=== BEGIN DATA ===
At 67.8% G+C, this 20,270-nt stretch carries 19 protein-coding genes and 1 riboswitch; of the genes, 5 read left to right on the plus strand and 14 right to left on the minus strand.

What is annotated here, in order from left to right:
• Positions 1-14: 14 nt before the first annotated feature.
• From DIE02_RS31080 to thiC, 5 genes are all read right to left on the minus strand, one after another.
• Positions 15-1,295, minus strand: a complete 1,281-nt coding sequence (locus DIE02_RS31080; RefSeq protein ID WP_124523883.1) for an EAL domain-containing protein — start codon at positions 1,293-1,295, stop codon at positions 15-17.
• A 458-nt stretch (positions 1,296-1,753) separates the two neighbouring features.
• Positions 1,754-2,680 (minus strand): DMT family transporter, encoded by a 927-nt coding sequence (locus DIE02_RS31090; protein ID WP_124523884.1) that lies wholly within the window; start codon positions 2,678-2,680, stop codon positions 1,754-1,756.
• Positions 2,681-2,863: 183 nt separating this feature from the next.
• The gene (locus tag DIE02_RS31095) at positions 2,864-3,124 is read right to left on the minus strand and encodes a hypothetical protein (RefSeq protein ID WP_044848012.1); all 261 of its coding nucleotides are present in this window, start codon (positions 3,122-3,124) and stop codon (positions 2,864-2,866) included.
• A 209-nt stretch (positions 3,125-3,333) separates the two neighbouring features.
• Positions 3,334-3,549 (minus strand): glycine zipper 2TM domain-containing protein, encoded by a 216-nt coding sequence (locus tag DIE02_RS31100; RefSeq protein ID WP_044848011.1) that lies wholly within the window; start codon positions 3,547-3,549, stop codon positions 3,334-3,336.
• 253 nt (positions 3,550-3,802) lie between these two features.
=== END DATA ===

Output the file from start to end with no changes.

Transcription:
At 67.8% G+C, this 20,270-nt stretch carries 19 protein-coding genes and 1 riboswitch; of the genes, 5 read left to right on the plus strand and 14 right to left on the minus strand.

What is annotated here, in order from left to right:
• Positions 1-14: 14 nt before the first annotated feature.
• From DIE02_RS31080 to thiC, 5 genes are all read right to left on the minus strand, one after another.
• Positions 15-1,295, minus strand: a complete 1,281-nt coding sequence (locus DIE02_RS31080; RefSeq protein ID WP_124523883.1) for an EAL domain-containing protein — start codon at positions 1,293-1,295, stop codon at positions 15-17.
• A 458-nt stretch (positions 1,296-1,753) separates the two neighbouring features.
• Positions 1,754-2,680 (minus strand): DMT family transporter, encoded by a 927-nt coding sequence (locus DIE02_RS31090; protein ID WP_124523884.1) that lies wholly within the window; start codon positions 2,678-2,680, stop codon positions 1,754-1,756.
• Positions 2,681-2,863: 183 nt separating this feature from the next.
• The gene (locus tag DIE02_RS31095) at positions 2,864-3,124 is read right to left on the minus strand and encodes a hypothetical protein (RefSeq protein ID WP_044848012.1); all 261 of its coding nucleotides are present in this window, start codon (positions 3,122-3,124) and stop codon (positions 2,864-2,866) included.
• A 209-nt stretch (positions 3,125-3,333) separates the two neighbouring features.
• Positions 3,334-3,549 (minus strand): glycine zipper 2TM domain-containing protein, encoded by a 216-nt coding sequence (locus tag DIE02_RS31100; RefSeq protein ID WP_044848011.1) that lies wholly within the window; start codon positions 3,547-3,549, stop codon positions 3,334-3,336.
• 253 nt (positions 3,550-3,802) lie between these two features.